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How To Reload Capital Cartridge Brass For Competitions

In a perfect world, new reloading brass would slide right into the chambers of our target rifles without any preparation or modification. Unfortunately, that is not the case. Most competition rifles are custom made. As such, different reamers are used for the chambers of the same caliber, which produce necks of varying diameters.

One of the biggest reasons why shooters reload their own brass is for match shooting. That’s why we’ve taken the time to outline a standard reloading brass process for beginners in the match shooting and reloading world.

Step 1: Full-length resize the pieces to insure that they all have the same shoulder-body configuration. Redding dies are the best for this step, as their manufacturing tolerances are very exacting and they produce excellent results.

Step 2: Trim all cases to the same overall length. This ensures that the necks of each case grip the bullet in the same way

Step 3: Chamfer the necks. There is usually a burr around the neck as a result of case trimming. It needs to be removed before you use the expansion die in the next step.

Step 4: Expand the necks so that they all have the same diameter. Although this step is very simple with the expanders available, it is advisable that you purchase the same brand expander as neck turner. That insures that the mandrels are the same.

Step 5: Turn your necks to a uniform diameter and concentricity. There are significant differences between reloading for hunting and reloading for long range target shooting. Hunting rifles have fairly standardized chambers which will handle most all reloads without neck-turning. However, nearly all long-range target rifles are custom made. As such, their chambers will vary from gunsmith to gunsmith. That is why we are required to neck-turn the brass.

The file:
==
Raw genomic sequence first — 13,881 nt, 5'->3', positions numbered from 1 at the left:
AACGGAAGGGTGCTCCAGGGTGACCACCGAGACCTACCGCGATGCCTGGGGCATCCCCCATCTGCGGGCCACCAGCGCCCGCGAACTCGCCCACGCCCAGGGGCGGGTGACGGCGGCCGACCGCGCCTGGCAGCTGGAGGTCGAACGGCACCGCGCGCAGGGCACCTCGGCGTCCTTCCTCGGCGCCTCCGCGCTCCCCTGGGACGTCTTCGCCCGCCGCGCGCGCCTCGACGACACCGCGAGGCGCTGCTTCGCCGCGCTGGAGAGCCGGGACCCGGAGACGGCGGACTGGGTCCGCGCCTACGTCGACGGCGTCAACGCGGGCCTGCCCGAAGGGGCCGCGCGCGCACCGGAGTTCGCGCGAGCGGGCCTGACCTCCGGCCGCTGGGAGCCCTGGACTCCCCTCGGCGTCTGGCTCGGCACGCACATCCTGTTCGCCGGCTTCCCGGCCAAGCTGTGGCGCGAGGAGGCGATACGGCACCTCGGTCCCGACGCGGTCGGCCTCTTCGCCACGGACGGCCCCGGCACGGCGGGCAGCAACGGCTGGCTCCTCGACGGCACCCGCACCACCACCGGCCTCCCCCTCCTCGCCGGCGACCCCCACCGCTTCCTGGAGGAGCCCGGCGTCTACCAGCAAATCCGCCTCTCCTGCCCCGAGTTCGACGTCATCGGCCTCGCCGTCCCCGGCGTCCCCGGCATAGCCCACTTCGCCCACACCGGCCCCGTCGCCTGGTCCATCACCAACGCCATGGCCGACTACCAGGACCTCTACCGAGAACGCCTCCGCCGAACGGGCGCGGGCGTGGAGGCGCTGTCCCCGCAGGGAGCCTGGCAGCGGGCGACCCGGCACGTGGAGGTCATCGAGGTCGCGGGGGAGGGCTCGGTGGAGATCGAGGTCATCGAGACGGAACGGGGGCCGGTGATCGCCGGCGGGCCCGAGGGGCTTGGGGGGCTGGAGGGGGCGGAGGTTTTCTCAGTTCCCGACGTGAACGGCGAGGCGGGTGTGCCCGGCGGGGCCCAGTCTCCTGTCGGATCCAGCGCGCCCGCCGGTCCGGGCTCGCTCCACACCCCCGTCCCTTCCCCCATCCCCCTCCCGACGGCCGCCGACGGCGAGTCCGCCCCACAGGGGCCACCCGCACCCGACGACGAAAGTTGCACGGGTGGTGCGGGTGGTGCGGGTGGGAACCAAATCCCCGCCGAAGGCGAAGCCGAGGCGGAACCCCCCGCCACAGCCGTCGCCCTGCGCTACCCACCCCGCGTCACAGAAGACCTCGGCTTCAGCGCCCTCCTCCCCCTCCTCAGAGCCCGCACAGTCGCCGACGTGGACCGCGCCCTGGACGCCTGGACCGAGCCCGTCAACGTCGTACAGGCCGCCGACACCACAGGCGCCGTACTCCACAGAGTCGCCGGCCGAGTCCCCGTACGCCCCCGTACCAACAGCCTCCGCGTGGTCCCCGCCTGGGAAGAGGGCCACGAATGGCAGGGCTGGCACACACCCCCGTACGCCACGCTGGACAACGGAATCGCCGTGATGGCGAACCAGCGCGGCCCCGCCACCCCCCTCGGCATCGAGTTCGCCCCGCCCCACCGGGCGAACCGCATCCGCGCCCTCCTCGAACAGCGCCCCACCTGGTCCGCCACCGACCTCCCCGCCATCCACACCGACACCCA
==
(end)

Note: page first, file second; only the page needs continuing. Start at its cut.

Step #6: Deburr the flash hole and use a primer pocket tool to “smooth” out the pocket

Step #7: Check the concentricity of your cases from the shoulder along the neck

Step #8: Weigh all of your cases. Some shooters divide their cases into “lots” for loading and shooting. Most F-Class shooters weigh the cases to obtain cases to within +/- one grain in weight and discard the others. I don’t mean throw them away, just don’t use them. There are a lot of shooters that believe this isn’t necessary and they will be happy to take them off your hands. Or, you could chamber a hunting rifle in 6.5x284 and have all the brass you’ll ever need.

Step#9: Use a Redding Neck Sizing die with the proper bushing to neck size the brass for your chamber.

Step #10: You will now want to check the headspace. I recommend a Redding Instant Indicator Die to determine the head space in relation to the SAAMI length. This die allows you to correct and size your brass. This tool also lets you check the seating depth of the bullet as well as the uniformity of your bullet. This tool is a “must have” for all competition shooters.

Step #11: Square the heads with the base of the case. This is easily done with a Sinclair length trimmer.

This is a simple outline of the process for reloading brass for competition shooters. As you progress, you will work in your own methods and incorporate new equipment, making the job much easier. If you have any other tips, feel free to leave them in the comments section.